with the convention that the summand here vanishes when . From the law of total probability we have

for any , and hence by Jensen’s inequality

for any ; summing we obtain the Shannon entropy inequality

Informally, this inequality asserts that the new information content of can be decreased, but not increased, if one is first told some additional information .

This inequality (33) can be rewritten in several ways:

Exercise 20 Let , be random variables taking values in finite sets respectively.

  • (i) Establish the chain rule

    where is the joint random variable . In particular, (33) can be expressed as a subadditivity formula

    Show that equality occurs if and only if are independent.

  • (ii) If is a function of , in the sense that for some (deterministic) function , show that .
  • (iii) Define the mutual information by the formula

    Establish the inequalities

    with the first inequality holding with equality if and only if are independent, and the latter inequalities holding if and only if is a function of (or vice versa).

From the above exercise we see that the mutual information is a measure of dependence between and , much as correlation or covariance was in the previous sections. There is however one key difference: whereas a zero correlation or covariance is a consequence but not a guarantee of independence, zero mutual information is logically equivalent to independence, and is thus a stronger property. To put it another way, zero correlation or covariance allows one to calculate the average in terms of individual averages of , but zero mutual information is stronger because it allows one to calculate the more general averages in terms of individual averages of , for arbitrary functions taking values into the complex numbers. This increased power of the mutual information statistic will allow us to estimate various averages of interest in analytic number theory in ways that do not seem amenable to second moment methods.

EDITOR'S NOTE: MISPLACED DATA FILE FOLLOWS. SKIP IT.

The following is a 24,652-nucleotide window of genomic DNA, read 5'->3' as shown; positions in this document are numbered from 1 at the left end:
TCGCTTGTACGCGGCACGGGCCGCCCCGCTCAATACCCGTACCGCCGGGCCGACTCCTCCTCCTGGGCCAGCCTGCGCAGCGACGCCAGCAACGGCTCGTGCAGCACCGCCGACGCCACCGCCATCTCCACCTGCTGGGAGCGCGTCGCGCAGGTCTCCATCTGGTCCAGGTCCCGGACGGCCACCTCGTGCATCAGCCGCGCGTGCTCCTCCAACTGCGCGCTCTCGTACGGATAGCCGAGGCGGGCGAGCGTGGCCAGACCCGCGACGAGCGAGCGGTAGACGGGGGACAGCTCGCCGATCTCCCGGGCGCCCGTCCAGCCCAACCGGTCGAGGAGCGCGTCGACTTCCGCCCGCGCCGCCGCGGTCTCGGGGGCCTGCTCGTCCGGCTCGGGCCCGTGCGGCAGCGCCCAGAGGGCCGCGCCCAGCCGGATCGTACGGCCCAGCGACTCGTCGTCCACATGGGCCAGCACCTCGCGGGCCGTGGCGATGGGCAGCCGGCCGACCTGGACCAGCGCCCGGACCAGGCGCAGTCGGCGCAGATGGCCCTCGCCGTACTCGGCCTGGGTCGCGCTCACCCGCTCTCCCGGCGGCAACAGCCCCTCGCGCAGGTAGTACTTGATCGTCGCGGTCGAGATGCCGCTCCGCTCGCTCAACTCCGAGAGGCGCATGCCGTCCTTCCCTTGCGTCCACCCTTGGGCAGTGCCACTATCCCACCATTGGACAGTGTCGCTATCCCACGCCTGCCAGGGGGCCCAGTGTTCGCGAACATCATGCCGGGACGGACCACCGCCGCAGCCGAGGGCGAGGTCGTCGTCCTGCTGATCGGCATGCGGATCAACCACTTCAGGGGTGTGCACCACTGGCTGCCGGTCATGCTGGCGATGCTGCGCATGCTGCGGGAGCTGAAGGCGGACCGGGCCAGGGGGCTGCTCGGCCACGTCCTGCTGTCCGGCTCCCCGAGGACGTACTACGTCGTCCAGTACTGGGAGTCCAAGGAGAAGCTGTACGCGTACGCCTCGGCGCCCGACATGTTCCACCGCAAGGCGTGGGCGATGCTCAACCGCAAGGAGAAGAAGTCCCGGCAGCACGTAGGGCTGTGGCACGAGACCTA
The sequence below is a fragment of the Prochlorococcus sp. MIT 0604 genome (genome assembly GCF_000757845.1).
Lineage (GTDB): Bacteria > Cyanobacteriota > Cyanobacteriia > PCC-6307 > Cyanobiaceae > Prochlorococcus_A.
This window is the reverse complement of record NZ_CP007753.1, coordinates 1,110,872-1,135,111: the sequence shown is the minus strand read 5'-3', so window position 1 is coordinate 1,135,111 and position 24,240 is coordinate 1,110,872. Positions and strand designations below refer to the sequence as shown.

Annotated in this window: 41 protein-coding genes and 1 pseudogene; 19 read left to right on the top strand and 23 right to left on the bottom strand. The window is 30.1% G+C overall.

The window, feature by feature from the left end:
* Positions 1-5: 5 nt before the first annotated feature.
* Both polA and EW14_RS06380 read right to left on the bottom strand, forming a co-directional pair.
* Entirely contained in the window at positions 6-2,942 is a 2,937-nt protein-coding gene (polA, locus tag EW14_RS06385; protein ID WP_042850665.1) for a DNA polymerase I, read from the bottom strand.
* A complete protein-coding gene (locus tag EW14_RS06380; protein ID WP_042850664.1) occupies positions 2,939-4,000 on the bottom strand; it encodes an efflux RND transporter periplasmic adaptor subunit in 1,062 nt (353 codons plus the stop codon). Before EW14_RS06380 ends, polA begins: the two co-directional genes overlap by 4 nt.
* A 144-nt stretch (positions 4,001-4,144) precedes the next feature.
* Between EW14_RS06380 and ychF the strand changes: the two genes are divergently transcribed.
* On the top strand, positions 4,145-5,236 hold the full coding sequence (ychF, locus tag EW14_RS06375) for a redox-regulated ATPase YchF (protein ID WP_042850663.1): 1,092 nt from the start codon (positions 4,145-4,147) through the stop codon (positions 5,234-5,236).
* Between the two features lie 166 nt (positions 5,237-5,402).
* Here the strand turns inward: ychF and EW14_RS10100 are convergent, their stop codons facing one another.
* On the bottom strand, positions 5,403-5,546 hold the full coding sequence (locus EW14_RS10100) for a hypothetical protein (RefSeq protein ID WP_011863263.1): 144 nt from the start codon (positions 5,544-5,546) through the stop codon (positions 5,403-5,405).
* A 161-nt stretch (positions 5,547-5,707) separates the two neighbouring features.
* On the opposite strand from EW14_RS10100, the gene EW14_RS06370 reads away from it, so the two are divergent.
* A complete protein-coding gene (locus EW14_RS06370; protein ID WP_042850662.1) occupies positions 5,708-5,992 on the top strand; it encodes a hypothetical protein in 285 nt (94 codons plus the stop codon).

The subadditivity property formula can be conditioned to any event occuring with positive probability (replacing the random variables by their conditioned counterparts ), yielding the inequality

Applying this inequality to the level events of some auxiliary random variable taking values in another finite set , multiplying by , and summing, we conclude the inequality

In other words, the conditional mutual information

between and conditioning on is always non-negative: